Motivated reasoning and cognitive bias are terms used by psychosocial researchers to describe a tendency among people to filter information, turn off eyes and ears, and consider only the evidence they want to hear.
Everyday in our local newspaper, I read letters to the editor. Letters from hotheads. Letters from bigots who rationalize hatred even as they deny their bigotry. Most remarkable is the inventiveness of people who go to extraordinary lengths to rationalize the irrational and engage in willful self-deception.
Fake news, bogus conspiracies, straw man arguments, exaggerated and embellished claims, errors of attribution, errors of reasoning, denial, projection … all are examples of cognitive bias.
Each week, I see examples of willful self-delusion in opinion letters and online discussions. One reader says: “You make me sick to think that you walk the streets and could be near me. You are probably one of the animals …”; a cognitively biased abreaction.
“The left absolutely hates Donald Trump. They hate him with every fiber of their being, every cell in their bodies, but they don’t precisely know why.” But we do know why! Do you see what we see? Do you see Trump’s defects of character? Do you see the bullying of a disabled man, a travel ban that handcuffs children, a deportation order that sends a hospitalized girl with a brain tumor to a detention center? Partisan bias is cognitive bias when you fail to see the insanity and inhumanity.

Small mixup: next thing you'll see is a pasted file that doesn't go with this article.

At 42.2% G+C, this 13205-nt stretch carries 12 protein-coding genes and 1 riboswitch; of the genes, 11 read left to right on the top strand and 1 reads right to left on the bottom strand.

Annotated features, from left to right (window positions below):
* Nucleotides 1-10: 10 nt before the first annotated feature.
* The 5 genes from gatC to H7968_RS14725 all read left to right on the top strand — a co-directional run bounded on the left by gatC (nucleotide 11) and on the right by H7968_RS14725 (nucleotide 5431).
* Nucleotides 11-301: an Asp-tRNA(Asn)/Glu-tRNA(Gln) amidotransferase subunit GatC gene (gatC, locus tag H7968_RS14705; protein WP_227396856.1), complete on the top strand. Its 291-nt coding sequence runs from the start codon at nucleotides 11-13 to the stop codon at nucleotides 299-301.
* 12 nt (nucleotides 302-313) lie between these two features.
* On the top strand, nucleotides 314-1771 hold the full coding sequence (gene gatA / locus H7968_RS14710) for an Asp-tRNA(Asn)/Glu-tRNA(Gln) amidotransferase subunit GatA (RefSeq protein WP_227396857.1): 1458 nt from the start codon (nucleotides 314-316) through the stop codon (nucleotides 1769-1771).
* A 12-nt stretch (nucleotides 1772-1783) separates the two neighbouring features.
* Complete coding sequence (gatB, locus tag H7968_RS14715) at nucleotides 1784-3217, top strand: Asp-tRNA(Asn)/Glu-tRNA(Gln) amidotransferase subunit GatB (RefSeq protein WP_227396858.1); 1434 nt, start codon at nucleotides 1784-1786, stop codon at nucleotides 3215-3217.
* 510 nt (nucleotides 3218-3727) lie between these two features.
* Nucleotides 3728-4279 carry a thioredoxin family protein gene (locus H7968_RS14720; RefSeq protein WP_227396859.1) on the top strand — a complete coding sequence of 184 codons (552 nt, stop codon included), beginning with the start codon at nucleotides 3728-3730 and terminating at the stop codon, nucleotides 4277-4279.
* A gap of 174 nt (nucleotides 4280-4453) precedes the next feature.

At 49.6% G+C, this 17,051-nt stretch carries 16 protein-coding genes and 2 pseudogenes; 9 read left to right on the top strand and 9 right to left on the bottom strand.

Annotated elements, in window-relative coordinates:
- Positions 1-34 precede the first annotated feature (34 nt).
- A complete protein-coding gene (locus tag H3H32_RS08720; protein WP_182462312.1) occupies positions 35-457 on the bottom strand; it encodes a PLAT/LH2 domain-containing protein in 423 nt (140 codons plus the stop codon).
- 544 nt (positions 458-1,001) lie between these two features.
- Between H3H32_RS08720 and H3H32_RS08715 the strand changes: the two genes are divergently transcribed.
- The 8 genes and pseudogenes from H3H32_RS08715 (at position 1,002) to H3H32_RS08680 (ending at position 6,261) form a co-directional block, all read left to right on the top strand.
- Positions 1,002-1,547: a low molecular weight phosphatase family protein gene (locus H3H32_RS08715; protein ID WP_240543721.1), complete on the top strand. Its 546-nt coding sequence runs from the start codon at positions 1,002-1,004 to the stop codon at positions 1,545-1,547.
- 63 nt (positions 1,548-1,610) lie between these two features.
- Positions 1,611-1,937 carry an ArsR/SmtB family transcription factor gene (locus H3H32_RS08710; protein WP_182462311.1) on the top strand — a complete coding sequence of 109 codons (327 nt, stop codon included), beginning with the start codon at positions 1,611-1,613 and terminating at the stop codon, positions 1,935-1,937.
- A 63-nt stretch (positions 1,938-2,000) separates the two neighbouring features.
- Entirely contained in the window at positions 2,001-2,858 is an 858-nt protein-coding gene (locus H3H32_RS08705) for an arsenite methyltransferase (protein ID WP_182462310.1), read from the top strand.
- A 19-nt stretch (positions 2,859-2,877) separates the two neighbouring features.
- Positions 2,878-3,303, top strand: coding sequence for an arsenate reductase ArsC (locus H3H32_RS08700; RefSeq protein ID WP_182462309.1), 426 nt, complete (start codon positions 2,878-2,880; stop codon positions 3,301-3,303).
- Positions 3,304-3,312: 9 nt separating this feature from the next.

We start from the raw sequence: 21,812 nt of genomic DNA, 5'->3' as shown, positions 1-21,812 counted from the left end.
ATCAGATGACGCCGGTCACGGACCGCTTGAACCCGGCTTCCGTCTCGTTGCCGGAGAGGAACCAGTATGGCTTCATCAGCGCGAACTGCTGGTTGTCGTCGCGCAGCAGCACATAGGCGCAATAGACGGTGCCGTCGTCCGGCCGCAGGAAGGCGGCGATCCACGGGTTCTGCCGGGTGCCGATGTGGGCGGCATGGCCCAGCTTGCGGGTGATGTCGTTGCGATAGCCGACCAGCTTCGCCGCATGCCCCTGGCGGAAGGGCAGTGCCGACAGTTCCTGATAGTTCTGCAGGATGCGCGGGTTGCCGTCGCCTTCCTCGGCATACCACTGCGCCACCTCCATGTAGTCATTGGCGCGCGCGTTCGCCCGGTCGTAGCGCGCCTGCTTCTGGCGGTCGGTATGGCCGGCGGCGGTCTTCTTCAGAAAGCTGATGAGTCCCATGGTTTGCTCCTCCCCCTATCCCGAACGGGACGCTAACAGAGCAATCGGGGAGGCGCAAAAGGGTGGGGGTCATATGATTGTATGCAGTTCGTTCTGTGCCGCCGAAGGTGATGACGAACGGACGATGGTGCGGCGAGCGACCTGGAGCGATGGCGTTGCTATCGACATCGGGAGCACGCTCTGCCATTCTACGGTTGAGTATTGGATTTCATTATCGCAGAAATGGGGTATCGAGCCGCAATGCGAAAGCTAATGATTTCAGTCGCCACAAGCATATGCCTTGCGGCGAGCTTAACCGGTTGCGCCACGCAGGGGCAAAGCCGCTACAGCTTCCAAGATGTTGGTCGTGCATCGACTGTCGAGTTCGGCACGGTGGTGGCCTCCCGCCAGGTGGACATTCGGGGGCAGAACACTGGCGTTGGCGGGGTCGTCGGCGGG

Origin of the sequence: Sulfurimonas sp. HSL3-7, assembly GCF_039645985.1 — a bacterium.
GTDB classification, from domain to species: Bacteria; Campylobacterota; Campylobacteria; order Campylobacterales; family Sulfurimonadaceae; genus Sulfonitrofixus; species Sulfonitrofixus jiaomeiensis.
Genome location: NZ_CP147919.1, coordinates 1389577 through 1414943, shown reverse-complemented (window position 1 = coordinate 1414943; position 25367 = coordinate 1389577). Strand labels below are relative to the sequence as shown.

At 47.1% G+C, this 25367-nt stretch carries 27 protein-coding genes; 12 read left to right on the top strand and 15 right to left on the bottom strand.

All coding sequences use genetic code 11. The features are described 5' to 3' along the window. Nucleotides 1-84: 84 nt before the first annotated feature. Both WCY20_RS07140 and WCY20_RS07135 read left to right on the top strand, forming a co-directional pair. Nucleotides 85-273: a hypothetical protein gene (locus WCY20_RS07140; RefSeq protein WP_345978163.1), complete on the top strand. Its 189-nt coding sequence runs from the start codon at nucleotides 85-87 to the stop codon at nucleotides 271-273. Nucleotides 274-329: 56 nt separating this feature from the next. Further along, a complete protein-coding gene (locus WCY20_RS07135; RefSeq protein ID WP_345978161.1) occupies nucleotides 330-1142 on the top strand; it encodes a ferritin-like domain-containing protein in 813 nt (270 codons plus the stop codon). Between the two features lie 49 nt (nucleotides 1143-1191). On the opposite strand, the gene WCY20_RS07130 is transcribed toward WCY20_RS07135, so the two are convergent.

Conservative commentator Kathleen Parker condemns his reckless rhetoric. Hothead Trump loyalists denounce Parker as a traitor.
President #45 bashes the press as “an enemy of the people.” Senator John McCain defends a free press as a constitutionally protected right. Hothead Trump loyalists denounce McCain.
There will always be an angry rabble who cast a blind eye on gross misuses of power. Never dismiss a mob whose hunger for red meat is insatiable. If you fail to feed them, they will assail you as assuredly as flies drawn to carrion.
Galloping hissy fits, boorish misuses of words, ad hominem character assassinations, misquotes, harping, carping, nitpicking, accusations, fabrications, deceptions, insults, and angry outbursts — hardly a week goes by without uncouth examples of cognitive bias leaping off page.